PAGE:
Discussion in 'Classic Menswear' started by gdl203, May 20, 2007.
strap looks beautiful. i still think the black strap is great, and would work better when wearing a suit, particularly navy or gray, but this softer (and more casual, in my opinion) look is fantastic.
I don't see myself switching back anytime soon though. Changing the strap was a major pain in the ass. Those lugs are just so damn delicate. Got a couple knicks in the process, but I guess that goes with the territory!
Thanks for the kind words!
yeah, changing straps is rough on the lugs. i wish all watches were made with screwed pins and came with a matching precision screwdriver.
hold on to that strap though, you never know.....
Oh absolutely, I am sure it will be used further down the road! I very rarely even have the chance to wear a suit though... and I would not feel bad wearing that strap with a suit. It is more casual than, say, a black gator strap, but I see enough people wearing Timex's with their suits that I really do not mind.
I like the fact that I can wear this with shorts and a polo and not feel like it is so dressed up!
The ostrich has a lot of character, and it is not too pimply. I do not think Dino would approve, but it might not be as offensive to his eyes
I think its awesome.
Yep, looks great Newcomer. Curious as to how it will break in....darken a bit, perhaps?
And good call on the rubber, especially as it's starting to warm up, Stitchy.
Watch nerdery incoming. You have been warned.
A good article from Hodinkee about the new GP constant force escapement was just posted. Although Monochrome covered this horological breakthrough in greater detail some weeks before, the Hodinkee article is a little easier to understand IMO.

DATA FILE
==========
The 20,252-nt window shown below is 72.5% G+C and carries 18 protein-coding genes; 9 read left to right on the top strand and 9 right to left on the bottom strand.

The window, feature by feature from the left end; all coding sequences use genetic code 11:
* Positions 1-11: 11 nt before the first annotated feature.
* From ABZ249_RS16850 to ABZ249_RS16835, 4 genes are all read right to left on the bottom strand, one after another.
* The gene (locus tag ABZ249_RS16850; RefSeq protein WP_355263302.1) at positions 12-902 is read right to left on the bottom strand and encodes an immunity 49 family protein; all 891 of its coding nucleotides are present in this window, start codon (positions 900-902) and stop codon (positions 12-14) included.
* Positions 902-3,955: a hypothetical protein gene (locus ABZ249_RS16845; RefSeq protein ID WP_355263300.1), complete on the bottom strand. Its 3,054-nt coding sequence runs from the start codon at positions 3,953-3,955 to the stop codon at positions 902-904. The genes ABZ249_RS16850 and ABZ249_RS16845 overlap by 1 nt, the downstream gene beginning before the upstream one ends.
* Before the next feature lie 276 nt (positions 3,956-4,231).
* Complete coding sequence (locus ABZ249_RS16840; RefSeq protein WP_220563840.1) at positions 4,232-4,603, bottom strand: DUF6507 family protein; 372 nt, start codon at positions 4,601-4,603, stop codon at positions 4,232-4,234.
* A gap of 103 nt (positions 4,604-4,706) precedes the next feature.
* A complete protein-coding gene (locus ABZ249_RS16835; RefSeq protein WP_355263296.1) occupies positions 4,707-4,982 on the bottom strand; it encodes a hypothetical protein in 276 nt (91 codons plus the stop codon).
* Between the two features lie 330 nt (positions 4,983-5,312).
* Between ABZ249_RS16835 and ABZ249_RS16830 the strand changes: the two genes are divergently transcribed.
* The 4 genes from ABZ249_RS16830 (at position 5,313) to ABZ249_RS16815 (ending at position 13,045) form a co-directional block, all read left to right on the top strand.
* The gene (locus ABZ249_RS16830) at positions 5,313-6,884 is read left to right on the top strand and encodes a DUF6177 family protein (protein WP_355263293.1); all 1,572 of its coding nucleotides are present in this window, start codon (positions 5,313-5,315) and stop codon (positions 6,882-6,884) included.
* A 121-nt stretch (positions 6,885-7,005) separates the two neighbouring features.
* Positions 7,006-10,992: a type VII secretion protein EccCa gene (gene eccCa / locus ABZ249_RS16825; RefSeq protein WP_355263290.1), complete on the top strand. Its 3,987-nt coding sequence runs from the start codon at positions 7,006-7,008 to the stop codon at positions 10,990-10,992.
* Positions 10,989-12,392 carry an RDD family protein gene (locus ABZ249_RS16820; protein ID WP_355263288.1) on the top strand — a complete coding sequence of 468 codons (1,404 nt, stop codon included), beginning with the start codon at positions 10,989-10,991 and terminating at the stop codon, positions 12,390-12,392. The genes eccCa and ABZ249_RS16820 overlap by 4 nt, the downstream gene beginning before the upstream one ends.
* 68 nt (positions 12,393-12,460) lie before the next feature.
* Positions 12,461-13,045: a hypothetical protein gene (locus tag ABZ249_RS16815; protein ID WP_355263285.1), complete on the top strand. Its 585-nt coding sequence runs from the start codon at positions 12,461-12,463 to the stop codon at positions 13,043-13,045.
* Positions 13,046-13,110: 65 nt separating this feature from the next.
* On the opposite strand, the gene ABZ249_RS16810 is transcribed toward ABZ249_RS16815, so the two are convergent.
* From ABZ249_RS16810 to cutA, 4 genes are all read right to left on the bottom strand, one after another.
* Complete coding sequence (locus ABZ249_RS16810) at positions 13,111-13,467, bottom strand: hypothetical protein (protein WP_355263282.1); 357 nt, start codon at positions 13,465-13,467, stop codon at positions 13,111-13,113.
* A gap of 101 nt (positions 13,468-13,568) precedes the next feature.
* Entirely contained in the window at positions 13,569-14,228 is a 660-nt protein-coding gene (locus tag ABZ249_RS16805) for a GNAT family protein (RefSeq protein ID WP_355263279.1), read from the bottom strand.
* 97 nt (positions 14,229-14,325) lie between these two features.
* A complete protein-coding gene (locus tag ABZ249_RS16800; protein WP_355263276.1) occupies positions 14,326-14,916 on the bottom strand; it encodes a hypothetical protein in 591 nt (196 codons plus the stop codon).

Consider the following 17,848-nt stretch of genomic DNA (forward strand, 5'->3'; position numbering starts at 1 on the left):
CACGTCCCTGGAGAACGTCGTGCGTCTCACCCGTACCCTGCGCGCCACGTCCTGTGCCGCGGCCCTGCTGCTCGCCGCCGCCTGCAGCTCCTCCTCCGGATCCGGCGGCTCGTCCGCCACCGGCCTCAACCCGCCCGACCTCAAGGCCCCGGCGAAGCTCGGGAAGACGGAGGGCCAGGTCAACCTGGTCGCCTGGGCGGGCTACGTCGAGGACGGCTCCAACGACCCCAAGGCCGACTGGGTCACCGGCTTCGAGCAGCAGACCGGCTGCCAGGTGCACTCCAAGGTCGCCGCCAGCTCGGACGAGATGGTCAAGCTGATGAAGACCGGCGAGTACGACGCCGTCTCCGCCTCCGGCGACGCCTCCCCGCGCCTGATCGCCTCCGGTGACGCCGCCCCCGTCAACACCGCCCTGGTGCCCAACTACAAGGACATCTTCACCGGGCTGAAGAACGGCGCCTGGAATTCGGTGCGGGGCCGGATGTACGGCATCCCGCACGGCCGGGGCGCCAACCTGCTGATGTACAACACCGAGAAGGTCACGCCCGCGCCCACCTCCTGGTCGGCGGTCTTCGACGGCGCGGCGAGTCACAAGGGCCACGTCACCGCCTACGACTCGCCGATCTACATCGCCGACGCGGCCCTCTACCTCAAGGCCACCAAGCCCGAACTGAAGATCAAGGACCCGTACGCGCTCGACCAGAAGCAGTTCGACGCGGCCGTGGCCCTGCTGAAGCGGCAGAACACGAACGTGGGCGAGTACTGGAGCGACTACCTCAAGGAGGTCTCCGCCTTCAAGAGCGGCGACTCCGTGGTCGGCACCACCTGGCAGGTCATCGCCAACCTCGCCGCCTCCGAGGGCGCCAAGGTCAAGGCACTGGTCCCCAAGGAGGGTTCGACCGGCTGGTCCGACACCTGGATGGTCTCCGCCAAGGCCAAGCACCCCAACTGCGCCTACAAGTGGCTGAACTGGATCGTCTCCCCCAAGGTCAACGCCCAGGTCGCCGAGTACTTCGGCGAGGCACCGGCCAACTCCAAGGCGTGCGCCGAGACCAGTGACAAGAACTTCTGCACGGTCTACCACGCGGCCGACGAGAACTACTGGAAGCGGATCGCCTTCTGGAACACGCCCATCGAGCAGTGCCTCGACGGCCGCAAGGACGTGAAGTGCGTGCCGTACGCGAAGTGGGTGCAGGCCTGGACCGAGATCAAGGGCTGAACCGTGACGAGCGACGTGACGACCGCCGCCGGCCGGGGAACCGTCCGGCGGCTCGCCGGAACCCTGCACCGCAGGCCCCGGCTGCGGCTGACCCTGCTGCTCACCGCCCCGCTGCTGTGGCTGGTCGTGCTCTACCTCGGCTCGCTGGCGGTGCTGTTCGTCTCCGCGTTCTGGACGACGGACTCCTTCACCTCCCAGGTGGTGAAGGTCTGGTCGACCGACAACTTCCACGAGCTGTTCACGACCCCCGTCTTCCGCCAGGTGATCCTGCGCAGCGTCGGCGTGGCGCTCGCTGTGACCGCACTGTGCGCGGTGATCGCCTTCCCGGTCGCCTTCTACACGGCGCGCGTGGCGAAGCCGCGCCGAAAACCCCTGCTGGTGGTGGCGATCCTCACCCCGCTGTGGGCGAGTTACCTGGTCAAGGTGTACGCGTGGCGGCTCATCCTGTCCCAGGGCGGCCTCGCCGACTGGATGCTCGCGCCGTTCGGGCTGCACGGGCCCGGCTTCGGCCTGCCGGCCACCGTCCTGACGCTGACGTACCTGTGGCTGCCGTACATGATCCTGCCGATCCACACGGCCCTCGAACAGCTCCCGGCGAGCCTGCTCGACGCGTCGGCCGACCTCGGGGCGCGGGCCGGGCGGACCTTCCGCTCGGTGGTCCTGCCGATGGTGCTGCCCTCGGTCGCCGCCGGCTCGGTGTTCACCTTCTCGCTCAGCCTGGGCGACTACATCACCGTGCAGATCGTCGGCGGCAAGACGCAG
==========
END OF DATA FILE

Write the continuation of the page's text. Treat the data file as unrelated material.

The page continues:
Some here might recall mafoofan and I discussing power reserves some pages ago. Some again might recall a particular comment from the foo mentioning that having a huge mainspring exacerbates a problem inherent in all springs - that the spring runs too "hot" initially, then as it winds down delivers energy in a non-linear manner. Since the escapement has no way of "insulating" this effect from the rest of the movement, the fundamental function of timekeeping is compromised.
Make that was compromised.
This new GP constant force escapement is absolutely ingenious in its very simplicity. I can remember myself playing with flexible train tickets many years ago (read the Hodinkee article to understand this reference), and even if I were a watchmaker I doubt I would have made the mental leap to actually coming up with this design.
While this new GP watch is not exactly a watch I would buy for its looks, it is a true breakthrough that I think deserves the attention of any person who considers him/herself a mechanical watch lover. And it definitively shows that strange deluded aggressive poster from quite a few pages back (remember him??) that horological development did not die with George Daniels. Hah!
That constant force escapement is very cool. The watch is ugly, but the tech is sublime.
Will be interesting to see the other incarnations of this technology.
Spoiler: Warning: Spoiler!
Excellent read. The GP DNA is somewhat evident in the shape of those bridges when viewed from that movement side. Nice touch. And a fascinating idea. Truly revolutionary.
This would be an overarching example of craftsmanship over design. It may be finely made, but what good is a watch you can hardly read? When the main dial becomes so sublimated that's really going too far.
It's an art watch; I suppose legibility isn't the main goal.
Audemars Piguet did something similar with their thoroughbred 43,200 bph Jules Audemars Chronometer a few years back:
photos from kronosblog
And Breguet have a whole series similarly done
That doesn't justify it by any stretch of the imagination.It's like wearing a Faberge egg.
Y'know, I think I'd be fine with that...
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